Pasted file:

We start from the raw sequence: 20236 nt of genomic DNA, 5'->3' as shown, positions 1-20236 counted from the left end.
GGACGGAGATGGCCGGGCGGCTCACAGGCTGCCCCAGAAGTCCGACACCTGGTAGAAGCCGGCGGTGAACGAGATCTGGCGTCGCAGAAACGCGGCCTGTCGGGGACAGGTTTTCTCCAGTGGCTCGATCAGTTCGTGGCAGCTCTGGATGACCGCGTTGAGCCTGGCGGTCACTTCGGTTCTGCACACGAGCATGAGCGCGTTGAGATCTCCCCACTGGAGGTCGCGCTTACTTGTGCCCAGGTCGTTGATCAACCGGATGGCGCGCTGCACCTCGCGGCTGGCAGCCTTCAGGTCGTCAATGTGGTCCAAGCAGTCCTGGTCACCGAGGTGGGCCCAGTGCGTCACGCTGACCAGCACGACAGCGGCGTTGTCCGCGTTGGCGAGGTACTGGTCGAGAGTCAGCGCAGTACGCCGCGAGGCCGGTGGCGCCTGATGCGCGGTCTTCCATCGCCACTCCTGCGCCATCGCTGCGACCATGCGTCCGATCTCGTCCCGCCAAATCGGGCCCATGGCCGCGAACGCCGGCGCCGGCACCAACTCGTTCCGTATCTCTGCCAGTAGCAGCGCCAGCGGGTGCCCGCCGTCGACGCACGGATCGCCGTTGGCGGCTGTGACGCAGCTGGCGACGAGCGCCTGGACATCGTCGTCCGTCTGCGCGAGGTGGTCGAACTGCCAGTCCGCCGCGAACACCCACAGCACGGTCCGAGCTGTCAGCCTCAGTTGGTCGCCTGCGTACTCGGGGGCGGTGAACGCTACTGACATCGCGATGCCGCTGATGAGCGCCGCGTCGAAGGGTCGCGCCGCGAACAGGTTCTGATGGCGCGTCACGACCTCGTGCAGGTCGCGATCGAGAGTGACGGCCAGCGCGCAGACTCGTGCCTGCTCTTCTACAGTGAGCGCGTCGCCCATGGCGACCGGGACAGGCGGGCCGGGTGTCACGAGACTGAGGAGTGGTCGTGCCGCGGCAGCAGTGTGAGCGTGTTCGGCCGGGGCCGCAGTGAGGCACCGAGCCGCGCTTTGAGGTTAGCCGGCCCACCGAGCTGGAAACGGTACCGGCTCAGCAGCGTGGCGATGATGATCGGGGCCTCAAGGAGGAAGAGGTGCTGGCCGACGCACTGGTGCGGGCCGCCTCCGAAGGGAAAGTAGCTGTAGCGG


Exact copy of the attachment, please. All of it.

We start from the raw sequence: 20236 nt of genomic DNA, 5'->3' as shown, positions 1-20236 counted from the left end.
GGACGGAGATGGCCGGGCGGCTCACAGGCTGCCCCAGAAGTCCGACACCTGGTAGAAGCCGGCGGTGAACGAGATCTGGCGTCGCAGAAACGCGGCCTGTCGGGGACAGGTTTTCTCCAGTGGCTCGATCAGTTCGTGGCAGCTCTGGATGACCGCGTTGAGCCTGGCGGTCACTTCGGTTCTGCACACGAGCATGAGCGCGTTGAGATCTCCCCACTGGAGGTCGCGCTTACTTGTGCCCAGGTCGTTGATCAACCGGATGGCGCGCTGCACCTCGCGGCTGGCAGCCTTCAGGTCGTCAATGTGGTCCAAGCAGTCCTGGTCACCGAGGTGGGCCCAGTGCGTCACGCTGACCAGCACGACAGCGGCGTTGTCCGCGTTGGCGAGGTACTGGTCGAGAGTCAGCGCAGTACGCCGCGAGGCCGGTGGCGCCTGATGCGCGGTCTTCCATCGCCACTCCTGCGCCATCGCTGCGACCATGCGTCCGATCTCGTCCCGCCAAATCGGGCCCATGGCCGCGAACGCCGGCGCCGGCACCAACTCGTTCCGTATCTCTGCCAGTAGCAGCGCCAGCGGGTGCCCGCCGTCGACGCACGGATCGCCGTTGGCGGCTGTGACGCAGCTGGCGACGAGCGCCTGGACATCGTCGTCCGTCTGCGCGAGGTGGTCGAACTGCCAGTCCGCCGCGAACACCCACAGCACGGTCCGAGCTGTCAGCCTCAGTTGGTCGCCTGCGTACTCGGGGGCGGTGAACGCTACTGACATCGCGATGCCGCTGATGAGCGCCGCGTCGAAGGGTCGCGCCGCGAACAGGTTCTGATGGCGCGTCACGACCTCGTGCAGGTCGCGATCGAGAGTGACGGCCAGCGCGCAGACTCGTGCCTGCTCTTCTACAGTGAGCGCGTCGCCCATGGCGACCGGGACAGGCGGGCCGGGTGTCACGAGACTGAGGAGTGGTCGTGCCGCGGCAGCAGTGTGAGCGTGTTCGGCCGGGGCCGCAGTGAGGCACCGAGCCGCGCTTTGAGGTTAGCCGGCCCACCGAGCTGGAAACGGTACCGGCTCAGCAGCGTGGCGATGATGATCGGGGCCTCAAGGAGGAAGAGGTGCTGGCCGACGCACTGGTGCGGGCCGCCTCCGAAGGGAAAGTAGCTGTAGCGG